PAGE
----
Cornification of the Skin: A Non‐apoptotic Cell Death Mechanism


The most important function of the epidermis is to form a barrier against the environment by means of several layers of terminally differentiated, dead keratinocytes, the cornified envelope (CE). CEs consist of keratins enclosed within an insoluble amalgam of proteins and lipids. Transglutaminase enzymes catalyse the formation of characteristic cross‐links between structural proteins to form the protein part of the CE. Another form of cell death, which has a completely different molecular mechanism and physiological significance, also occurs in the skin: apoptosis. Defects of apoptosis are related to the development of cancer, whereas CE abnormalities are associated with barrier abnormalities and ichthyosis.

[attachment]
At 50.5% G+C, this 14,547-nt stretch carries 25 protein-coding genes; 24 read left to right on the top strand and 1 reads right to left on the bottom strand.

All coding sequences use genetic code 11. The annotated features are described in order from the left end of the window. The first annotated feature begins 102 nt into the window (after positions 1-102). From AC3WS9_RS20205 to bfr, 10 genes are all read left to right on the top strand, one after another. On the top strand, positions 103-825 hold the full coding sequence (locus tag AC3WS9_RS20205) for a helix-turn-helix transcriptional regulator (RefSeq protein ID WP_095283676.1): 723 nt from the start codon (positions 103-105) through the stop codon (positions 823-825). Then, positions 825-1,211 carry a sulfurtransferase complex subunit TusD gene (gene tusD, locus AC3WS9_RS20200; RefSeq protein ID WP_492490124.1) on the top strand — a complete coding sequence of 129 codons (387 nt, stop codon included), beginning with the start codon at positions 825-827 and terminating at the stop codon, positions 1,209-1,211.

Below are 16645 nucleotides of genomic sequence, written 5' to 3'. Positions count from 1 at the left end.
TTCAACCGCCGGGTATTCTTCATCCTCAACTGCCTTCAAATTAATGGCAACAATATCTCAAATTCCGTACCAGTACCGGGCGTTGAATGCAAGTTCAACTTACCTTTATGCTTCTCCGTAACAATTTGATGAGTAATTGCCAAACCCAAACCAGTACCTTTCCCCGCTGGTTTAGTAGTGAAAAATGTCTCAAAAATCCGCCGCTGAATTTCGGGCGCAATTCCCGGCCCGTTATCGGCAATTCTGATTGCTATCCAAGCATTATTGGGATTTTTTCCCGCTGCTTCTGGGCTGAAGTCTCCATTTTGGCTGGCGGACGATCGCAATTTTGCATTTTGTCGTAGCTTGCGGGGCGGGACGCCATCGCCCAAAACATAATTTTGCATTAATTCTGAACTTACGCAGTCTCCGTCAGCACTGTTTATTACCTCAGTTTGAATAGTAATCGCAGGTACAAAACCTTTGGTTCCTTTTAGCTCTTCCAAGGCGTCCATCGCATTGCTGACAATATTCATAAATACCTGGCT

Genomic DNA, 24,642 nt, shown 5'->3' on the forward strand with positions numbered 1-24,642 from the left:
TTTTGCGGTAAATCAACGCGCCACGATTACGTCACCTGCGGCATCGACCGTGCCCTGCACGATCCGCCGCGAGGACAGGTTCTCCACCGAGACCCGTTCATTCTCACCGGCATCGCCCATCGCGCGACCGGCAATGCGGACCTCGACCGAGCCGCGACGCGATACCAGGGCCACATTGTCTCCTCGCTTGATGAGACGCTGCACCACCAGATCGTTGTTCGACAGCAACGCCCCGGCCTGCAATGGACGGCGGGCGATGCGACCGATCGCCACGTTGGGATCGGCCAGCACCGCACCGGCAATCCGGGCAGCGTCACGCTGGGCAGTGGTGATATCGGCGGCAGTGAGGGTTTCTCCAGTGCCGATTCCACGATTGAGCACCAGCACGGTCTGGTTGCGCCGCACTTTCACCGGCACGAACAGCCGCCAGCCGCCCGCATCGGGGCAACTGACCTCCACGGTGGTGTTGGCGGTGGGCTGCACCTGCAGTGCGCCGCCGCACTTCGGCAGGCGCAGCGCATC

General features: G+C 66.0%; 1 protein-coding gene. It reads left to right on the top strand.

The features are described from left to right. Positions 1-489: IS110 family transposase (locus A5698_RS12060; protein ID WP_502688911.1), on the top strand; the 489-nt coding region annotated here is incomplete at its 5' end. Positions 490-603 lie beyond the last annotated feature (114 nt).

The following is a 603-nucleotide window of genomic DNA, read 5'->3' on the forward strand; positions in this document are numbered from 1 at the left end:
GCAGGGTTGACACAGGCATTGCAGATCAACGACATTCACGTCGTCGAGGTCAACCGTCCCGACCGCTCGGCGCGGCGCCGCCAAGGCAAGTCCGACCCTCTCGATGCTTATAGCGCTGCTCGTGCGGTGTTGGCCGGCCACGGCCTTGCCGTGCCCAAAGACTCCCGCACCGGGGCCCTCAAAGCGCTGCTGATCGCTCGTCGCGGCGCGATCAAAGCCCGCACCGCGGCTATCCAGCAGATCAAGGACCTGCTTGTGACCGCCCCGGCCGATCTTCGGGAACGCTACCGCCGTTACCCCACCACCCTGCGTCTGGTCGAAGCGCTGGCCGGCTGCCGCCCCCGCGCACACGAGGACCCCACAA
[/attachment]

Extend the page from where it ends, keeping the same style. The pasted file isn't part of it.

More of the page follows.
Key Concepts

  • Keratinocyte apoptosis (occurring in basal layer) is an active and rapid, energy‐dependent, gene‐directed biochemical pathway of defensive cell death that does not require de novo protein synthesis and preserves plasma membrane.
  • Cornification, the keratinocyte differentiation programme (occurring in upper layer), is a slow, coordinated process in space and time that allows the formation of a dead cells (corneocytes) layer to create a physical barrier for the skin.
  • The stratum corneum is composed of tightly attached corneocytes with mostly keratin intermediate filaments (KIF) embedded into a filaggrin matrix.
  • The structural proteins of the CE, including involucrin, loricrin, trichohyalin and the class of small proline‐rich proteins (SPRs), constitute about 7–10% of the mass of the epidermis that with a complex series of lipids, ceramides, forms the complete barrier.